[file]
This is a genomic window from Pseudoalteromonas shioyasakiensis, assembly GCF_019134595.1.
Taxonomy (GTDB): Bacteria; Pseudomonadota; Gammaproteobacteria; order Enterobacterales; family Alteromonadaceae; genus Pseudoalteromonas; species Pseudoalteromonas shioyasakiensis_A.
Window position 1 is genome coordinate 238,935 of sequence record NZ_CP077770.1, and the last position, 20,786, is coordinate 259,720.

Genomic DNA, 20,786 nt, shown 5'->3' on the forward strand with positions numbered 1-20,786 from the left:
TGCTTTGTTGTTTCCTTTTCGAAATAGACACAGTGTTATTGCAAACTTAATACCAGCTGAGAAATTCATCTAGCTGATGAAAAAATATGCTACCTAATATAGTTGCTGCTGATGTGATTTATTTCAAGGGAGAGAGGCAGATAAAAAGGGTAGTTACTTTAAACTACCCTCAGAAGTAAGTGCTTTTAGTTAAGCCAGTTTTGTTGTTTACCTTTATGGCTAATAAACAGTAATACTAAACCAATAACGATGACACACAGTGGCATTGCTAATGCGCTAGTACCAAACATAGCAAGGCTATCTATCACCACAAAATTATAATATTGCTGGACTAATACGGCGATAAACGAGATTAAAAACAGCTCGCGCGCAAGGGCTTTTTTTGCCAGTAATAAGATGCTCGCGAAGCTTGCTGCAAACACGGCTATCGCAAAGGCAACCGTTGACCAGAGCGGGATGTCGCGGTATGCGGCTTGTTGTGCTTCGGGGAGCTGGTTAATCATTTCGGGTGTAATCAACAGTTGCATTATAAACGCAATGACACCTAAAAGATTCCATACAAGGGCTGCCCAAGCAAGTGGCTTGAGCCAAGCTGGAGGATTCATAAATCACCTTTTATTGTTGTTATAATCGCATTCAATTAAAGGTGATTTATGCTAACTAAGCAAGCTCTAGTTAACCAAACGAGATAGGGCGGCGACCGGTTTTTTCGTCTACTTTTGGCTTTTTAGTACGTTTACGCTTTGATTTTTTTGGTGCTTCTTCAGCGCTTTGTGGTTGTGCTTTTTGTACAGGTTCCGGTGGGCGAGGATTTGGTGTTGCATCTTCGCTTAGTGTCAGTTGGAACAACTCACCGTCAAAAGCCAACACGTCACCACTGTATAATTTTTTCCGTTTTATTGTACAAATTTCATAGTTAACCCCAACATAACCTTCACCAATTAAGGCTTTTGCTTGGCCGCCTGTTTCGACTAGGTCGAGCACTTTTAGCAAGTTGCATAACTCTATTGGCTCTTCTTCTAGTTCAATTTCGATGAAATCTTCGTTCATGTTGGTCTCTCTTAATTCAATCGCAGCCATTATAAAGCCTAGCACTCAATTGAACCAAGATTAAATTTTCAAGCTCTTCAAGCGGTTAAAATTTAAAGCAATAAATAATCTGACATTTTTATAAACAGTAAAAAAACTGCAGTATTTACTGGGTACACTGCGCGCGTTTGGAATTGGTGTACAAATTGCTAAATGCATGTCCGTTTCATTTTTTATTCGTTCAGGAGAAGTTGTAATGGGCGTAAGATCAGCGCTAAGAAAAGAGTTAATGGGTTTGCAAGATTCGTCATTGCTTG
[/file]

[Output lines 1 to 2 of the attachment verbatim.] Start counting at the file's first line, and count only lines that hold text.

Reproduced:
This is a genomic window from Pseudoalteromonas shioyasakiensis, assembly GCF_019134595.1.
Taxonomy (GTDB): Bacteria; Pseudomonadota; Gammaproteobacteria; order Enterobacterales; family Alteromonadaceae; genus Pseudoalteromonas; species Pseudoalteromonas shioyasakiensis_A.